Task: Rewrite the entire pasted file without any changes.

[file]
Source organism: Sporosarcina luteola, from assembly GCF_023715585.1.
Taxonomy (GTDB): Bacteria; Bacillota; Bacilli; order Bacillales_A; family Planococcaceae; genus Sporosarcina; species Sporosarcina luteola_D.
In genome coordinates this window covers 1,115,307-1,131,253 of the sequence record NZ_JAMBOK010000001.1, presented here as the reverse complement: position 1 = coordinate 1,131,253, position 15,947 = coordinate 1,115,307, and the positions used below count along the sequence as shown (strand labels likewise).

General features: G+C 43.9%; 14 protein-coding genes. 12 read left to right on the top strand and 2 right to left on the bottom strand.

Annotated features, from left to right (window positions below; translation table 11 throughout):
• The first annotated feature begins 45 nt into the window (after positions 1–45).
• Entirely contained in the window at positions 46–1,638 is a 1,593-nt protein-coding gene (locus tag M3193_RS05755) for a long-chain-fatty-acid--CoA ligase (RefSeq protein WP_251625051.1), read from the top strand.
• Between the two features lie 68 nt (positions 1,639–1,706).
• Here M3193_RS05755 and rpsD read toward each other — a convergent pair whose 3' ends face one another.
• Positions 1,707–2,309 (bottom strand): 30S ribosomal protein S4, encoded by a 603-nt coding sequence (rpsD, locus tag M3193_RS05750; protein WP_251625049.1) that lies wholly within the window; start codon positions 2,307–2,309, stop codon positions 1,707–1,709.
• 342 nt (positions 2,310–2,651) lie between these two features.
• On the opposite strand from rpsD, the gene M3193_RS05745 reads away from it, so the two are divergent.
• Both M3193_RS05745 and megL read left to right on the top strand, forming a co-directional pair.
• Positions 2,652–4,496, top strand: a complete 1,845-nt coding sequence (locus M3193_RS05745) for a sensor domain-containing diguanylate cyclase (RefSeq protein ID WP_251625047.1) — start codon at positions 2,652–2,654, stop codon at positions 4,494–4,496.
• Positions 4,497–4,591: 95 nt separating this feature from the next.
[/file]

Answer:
Source organism: Sporosarcina luteola, from assembly GCF_023715585.1.
Taxonomy (GTDB): Bacteria; Bacillota; Bacilli; order Bacillales_A; family Planococcaceae; genus Sporosarcina; species Sporosarcina luteola_D.
In genome coordinates this window covers 1,115,307-1,131,253 of the sequence record NZ_JAMBOK010000001.1, presented here as the reverse complement: position 1 = coordinate 1,131,253, position 15,947 = coordinate 1,115,307, and the positions used below count along the sequence as shown (strand labels likewise).

General features: G+C 43.9%; 14 protein-coding genes. 12 read left to right on the top strand and 2 right to left on the bottom strand.

Annotated features, from left to right (window positions below; translation table 11 throughout):
• The first annotated feature begins 45 nt into the window (after positions 1–45).
• Entirely contained in the window at positions 46–1,638 is a 1,593-nt protein-coding gene (locus tag M3193_RS05755) for a long-chain-fatty-acid--CoA ligase (RefSeq protein WP_251625051.1), read from the top strand.
• Between the two features lie 68 nt (positions 1,639–1,706).
• Here M3193_RS05755 and rpsD read toward each other — a convergent pair whose 3' ends face one another.
• Positions 1,707–2,309 (bottom strand): 30S ribosomal protein S4, encoded by a 603-nt coding sequence (rpsD, locus tag M3193_RS05750; protein WP_251625049.1) that lies wholly within the window; start codon positions 2,307–2,309, stop codon positions 1,707–1,709.
• 342 nt (positions 2,310–2,651) lie between these two features.
• On the opposite strand from rpsD, the gene M3193_RS05745 reads away from it, so the two are divergent.
• Both M3193_RS05745 and megL read left to right on the top strand, forming a co-directional pair.
• Positions 2,652–4,496, top strand: a complete 1,845-nt coding sequence (locus M3193_RS05745) for a sensor domain-containing diguanylate cyclase (RefSeq protein ID WP_251625047.1) — start codon at positions 2,652–2,654, stop codon at positions 4,494–4,496.
• Positions 4,497–4,591: 95 nt separating this feature from the next.